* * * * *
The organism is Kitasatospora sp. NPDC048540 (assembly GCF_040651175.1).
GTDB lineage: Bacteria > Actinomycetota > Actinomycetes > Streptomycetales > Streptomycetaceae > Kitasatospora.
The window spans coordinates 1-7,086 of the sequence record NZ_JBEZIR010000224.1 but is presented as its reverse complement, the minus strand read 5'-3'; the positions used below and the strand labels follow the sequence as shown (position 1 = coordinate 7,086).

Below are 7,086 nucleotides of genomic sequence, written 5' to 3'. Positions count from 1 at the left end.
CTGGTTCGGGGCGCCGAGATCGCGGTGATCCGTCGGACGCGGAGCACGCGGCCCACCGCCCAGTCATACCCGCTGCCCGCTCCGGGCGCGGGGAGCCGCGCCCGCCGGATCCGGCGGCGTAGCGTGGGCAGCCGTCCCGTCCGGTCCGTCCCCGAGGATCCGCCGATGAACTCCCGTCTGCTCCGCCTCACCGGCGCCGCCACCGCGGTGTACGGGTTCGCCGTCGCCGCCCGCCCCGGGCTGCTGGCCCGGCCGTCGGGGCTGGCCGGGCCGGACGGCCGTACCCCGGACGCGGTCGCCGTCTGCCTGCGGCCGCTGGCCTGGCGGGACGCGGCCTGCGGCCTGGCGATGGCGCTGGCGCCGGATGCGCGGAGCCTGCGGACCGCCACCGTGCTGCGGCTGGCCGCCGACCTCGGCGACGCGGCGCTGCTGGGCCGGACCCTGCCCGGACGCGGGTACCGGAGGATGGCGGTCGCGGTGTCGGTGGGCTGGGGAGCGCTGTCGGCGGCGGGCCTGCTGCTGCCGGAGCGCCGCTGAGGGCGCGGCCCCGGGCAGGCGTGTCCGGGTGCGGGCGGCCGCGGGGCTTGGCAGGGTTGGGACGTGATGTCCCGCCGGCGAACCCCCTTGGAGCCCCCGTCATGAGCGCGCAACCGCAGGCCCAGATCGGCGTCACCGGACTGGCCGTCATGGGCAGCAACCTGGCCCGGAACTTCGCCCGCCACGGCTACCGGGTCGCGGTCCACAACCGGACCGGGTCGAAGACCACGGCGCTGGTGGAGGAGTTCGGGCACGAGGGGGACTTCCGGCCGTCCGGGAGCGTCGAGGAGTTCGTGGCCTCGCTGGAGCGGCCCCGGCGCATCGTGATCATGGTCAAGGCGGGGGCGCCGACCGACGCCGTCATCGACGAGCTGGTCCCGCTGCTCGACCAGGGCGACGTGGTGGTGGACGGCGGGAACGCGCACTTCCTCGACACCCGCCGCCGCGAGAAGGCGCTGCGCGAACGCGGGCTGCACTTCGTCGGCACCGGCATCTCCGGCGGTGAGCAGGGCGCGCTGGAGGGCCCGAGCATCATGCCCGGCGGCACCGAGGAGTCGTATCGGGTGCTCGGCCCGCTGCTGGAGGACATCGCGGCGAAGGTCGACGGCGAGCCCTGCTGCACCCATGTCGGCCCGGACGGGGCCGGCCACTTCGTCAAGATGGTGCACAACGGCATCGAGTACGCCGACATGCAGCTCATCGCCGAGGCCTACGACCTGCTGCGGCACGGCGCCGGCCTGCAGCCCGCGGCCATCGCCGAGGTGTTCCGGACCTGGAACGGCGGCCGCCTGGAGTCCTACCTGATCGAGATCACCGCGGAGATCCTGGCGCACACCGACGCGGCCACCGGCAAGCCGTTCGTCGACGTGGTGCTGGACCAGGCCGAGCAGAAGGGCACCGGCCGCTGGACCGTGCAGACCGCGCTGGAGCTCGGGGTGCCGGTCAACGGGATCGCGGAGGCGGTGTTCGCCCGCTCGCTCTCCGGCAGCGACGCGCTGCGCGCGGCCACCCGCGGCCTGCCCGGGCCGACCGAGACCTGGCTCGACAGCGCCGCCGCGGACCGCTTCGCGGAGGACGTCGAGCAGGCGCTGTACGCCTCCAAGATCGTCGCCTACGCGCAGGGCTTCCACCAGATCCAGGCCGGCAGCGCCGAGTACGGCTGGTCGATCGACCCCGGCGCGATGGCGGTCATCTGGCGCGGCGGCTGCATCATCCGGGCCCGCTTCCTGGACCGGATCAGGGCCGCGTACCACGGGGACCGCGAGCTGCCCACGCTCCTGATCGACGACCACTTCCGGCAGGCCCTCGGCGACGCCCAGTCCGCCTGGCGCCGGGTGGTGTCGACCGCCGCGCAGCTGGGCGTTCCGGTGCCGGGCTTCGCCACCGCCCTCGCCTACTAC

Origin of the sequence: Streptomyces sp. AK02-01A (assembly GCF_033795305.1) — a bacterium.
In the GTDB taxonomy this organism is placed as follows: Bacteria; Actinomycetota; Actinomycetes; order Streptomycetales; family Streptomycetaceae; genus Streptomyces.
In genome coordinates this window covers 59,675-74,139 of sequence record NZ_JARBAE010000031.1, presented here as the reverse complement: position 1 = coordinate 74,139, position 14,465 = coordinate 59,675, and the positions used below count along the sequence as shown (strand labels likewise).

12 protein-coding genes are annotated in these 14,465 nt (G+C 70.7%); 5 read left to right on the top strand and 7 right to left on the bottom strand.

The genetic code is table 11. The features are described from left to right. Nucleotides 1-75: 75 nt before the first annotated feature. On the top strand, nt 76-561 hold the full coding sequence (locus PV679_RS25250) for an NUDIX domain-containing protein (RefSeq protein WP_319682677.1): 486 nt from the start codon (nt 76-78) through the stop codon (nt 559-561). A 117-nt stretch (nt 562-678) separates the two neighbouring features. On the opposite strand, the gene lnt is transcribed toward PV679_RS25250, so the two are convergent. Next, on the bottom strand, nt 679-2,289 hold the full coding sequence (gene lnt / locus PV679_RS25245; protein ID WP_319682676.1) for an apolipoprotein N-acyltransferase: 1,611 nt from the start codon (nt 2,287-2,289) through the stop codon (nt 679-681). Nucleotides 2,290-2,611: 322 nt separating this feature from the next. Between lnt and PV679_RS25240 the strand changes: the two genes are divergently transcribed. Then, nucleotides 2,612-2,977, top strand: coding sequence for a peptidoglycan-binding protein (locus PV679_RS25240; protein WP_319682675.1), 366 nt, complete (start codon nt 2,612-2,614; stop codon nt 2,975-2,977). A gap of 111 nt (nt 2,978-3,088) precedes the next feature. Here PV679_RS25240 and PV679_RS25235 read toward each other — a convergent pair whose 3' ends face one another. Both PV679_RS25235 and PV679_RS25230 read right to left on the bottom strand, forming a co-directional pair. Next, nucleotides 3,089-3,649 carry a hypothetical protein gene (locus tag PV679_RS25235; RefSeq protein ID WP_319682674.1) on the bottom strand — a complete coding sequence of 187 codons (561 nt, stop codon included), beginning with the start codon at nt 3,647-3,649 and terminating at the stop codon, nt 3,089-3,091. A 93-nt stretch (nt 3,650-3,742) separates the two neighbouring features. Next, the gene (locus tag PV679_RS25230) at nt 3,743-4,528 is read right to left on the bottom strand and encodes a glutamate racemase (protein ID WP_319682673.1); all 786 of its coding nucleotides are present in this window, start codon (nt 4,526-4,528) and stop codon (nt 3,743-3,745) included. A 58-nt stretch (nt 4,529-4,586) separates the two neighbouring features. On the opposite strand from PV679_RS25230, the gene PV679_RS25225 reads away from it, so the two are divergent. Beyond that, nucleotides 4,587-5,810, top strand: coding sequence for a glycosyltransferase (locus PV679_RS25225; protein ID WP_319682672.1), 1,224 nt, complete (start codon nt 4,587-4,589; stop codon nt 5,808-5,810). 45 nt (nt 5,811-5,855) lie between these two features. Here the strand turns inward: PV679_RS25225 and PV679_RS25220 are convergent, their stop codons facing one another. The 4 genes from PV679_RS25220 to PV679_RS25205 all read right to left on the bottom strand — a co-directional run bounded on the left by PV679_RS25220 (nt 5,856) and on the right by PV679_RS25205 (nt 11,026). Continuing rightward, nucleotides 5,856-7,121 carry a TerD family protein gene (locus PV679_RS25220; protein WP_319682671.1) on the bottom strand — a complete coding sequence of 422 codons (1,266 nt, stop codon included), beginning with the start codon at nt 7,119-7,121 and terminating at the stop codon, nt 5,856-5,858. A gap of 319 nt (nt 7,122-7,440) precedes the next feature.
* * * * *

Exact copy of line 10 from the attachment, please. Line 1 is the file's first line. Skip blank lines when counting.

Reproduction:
The genetic code is table 11. The features are described from left to right. Nucleotides 1-75: 75 nt before the first annotated feature. On the top strand, nt 76-561 hold the full coding sequence (locus PV679_RS25250) for an NUDIX domain-containing protein (RefSeq protein WP_319682677.1): 486 nt from the start codon (nt 76-78) through the stop codon (nt 559-561). A 117-nt stretch (nt 562-678) separates the two neighbouring features. On the opposite strand, the gene lnt is transcribed toward PV679_RS25250, so the two are convergent. Next, on the bottom strand, nt 679-2,289 hold the full coding sequence (gene lnt / locus PV679_RS25245; protein ID WP_319682676.1) for an apolipoprotein N-acyltransferase: 1,611 nt from the start codon (nt 2,287-2,289) through the stop codon (nt 679-681). Nucleotides 2,290-2,611: 322 nt separating this feature from the next. Between lnt and PV679_RS25240 the strand changes: the two genes are divergently transcribed. Then, nucleotides 2,612-2,977, top strand: coding sequence for a peptidoglycan-binding protein (locus PV679_RS25240; protein WP_319682675.1), 366 nt, complete (start codon nt 2,612-2,614; stop codon nt 2,975-2,977). A gap of 111 nt (nt 2,978-3,088) precedes the next feature. Here PV679_RS25240 and PV679_RS25235 read toward each other — a convergent pair whose 3' ends face one another. Both PV679_RS25235 and PV679_RS25230 read right to left on the bottom strand, forming a co-directional pair. Next, nucleotides 3,089-3,649 carry a hypothetical protein gene (locus tag PV679_RS25235; RefSeq protein ID WP_319682674.1) on the bottom strand — a complete coding sequence of 187 codons (561 nt, stop codon included), beginning with the start codon at nt 3,647-3,649 and terminating at the stop codon, nt 3,089-3,091. A 93-nt stretch (nt 3,650-3,742) separates the two neighbouring features. Next, the gene (locus tag PV679_RS25230) at nt 3,743-4,528 is read right to left on the bottom strand and encodes a glutamate racemase (protein ID WP_319682673.1); all 786 of its coding nucleotides are present in this window, start codon (nt 4,526-4,528) and stop codon (nt 3,743-3,745) included. A 58-nt stretch (nt 4,529-4,586) separates the two neighbouring features. On the opposite strand from PV679_RS25230, the gene PV679_RS25225 reads away from it, so the two are divergent. Beyond that, nucleotides 4,587-5,810, top strand: coding sequence for a glycosyltransferase (locus PV679_RS25225; protein ID WP_319682672.1), 1,224 nt, complete (start codon nt 4,587-4,589; stop codon nt 5,808-5,810). 45 nt (nt 5,811-5,855) lie between these two features. Here the strand turns inward: PV679_RS25225 and PV679_RS25220 are convergent, their stop codons facing one another. The 4 genes from PV679_RS25220 to PV679_RS25205 all read right to left on the bottom strand — a co-directional run bounded on the left by PV679_RS25220 (nt 5,856) and on the right by PV679_RS25205 (nt 11,026). Continuing rightward, nucleotides 5,856-7,121 carry a TerD family protein gene (locus PV679_RS25220; protein WP_319682671.1) on the bottom strand — a complete coding sequence of 422 codons (1,266 nt, stop codon included), beginning with the start codon at nt 7,119-7,121 and terminating at the stop codon, nt 5,856-5,858. A gap of 319 nt (nt 7,122-7,440) precedes the next feature.